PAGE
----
I have the following linear model in R:

model <- lm(response ~ v1*v2 + v3*v2 + v4, data=df)

v2 is number of hours spent sleeping

v4 is ordinal (7 pt likert) measuring subject rating of sleep quality

v1 and v3 are 3 level factors measuring time spent on different activities (0-10mins, 11-20, 20+)

response is a count variable ranging from 1-6. This measures number of correct items on a 6 item quiz

I'm wondering what criteria is used to decide whether poisson regression should be used instead. I've considered the following:

  • I've read that in a poisson model the mean and variance of the response should be equal, which is not true in this case (mean = 5, variance = 1.1, mode = 6).

  • The distribution is negatively skewed, which works in favour of using a poisson model. What types of transformations are possible if I wanted to use OLS?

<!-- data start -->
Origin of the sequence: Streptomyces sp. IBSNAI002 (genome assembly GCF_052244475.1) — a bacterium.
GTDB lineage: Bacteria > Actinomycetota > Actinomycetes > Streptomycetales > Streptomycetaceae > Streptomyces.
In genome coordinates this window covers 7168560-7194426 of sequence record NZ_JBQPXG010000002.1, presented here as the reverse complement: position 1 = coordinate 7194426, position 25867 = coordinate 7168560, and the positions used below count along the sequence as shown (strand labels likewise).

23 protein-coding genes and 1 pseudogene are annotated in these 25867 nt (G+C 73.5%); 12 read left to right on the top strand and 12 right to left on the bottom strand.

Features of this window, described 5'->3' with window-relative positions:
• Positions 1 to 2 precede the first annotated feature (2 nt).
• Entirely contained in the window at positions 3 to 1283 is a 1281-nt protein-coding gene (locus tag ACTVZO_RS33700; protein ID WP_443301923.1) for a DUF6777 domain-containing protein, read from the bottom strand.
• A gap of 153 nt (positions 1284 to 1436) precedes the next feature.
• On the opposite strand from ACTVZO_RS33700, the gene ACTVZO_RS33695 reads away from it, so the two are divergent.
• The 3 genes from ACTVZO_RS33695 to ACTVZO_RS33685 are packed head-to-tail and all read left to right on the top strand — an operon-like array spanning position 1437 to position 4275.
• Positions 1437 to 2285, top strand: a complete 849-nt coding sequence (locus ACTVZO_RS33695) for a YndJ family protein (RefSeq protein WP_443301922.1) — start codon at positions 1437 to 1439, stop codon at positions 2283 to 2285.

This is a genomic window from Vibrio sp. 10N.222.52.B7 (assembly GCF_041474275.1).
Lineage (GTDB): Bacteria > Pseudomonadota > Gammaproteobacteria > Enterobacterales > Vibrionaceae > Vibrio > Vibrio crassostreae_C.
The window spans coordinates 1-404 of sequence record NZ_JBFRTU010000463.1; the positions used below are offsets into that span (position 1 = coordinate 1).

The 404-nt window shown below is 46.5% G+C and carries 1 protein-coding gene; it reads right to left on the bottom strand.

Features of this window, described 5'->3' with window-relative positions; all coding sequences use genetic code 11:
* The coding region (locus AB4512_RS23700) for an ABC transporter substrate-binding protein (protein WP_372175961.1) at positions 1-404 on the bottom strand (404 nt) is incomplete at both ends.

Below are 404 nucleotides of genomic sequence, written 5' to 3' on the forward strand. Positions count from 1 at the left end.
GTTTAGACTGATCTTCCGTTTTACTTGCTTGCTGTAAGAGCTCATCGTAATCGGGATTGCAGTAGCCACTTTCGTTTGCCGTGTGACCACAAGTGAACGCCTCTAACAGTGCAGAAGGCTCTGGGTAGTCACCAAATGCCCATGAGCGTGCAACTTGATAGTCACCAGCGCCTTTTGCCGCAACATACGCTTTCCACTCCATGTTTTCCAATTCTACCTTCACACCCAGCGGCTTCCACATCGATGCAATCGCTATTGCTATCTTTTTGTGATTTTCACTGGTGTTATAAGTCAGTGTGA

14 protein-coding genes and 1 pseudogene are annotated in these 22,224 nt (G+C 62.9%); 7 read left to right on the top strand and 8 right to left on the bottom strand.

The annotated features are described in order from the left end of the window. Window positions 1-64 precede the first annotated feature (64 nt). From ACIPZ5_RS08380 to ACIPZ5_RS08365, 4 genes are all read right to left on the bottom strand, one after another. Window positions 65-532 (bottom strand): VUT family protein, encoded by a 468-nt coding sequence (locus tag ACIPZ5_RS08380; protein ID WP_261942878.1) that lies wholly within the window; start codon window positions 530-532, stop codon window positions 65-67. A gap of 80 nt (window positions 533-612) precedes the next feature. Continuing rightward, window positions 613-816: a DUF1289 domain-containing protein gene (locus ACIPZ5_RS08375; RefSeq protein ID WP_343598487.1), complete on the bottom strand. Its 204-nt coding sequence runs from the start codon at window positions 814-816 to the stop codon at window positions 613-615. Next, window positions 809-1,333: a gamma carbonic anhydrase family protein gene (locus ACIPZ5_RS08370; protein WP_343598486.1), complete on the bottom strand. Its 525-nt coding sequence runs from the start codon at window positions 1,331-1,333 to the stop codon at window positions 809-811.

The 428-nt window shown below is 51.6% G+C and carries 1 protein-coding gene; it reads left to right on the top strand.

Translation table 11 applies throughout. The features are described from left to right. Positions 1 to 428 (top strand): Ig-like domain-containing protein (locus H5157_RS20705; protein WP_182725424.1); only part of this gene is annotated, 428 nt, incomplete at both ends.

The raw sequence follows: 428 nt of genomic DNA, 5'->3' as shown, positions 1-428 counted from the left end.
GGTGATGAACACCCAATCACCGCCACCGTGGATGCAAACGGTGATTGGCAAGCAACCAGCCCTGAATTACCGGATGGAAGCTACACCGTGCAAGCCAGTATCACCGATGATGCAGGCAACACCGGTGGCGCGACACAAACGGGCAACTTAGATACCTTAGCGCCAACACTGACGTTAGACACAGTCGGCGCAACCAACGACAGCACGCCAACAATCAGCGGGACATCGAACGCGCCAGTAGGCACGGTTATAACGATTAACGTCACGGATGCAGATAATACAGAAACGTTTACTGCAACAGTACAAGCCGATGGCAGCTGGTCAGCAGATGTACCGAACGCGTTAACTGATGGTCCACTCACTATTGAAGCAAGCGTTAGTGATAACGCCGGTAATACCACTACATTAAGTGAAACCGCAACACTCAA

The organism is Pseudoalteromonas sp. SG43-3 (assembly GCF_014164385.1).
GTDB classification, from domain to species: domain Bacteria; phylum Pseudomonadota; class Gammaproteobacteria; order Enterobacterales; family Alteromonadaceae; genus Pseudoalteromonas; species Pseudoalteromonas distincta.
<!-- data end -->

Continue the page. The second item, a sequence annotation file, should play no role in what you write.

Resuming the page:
• The range of the variable is 1-6. I believe one reason to use a poisson is due to the bounding at 0, however, I dont have any 0 values and the majority of the values are in the upper range (6)

  • Does poisson regression require a larger sample size than OLS to gain sufficient power? My N is ~120

  • I've tried running ncvTest() to check for heteroscedasticity and the test results are in favour of using OLS (no assumption violation)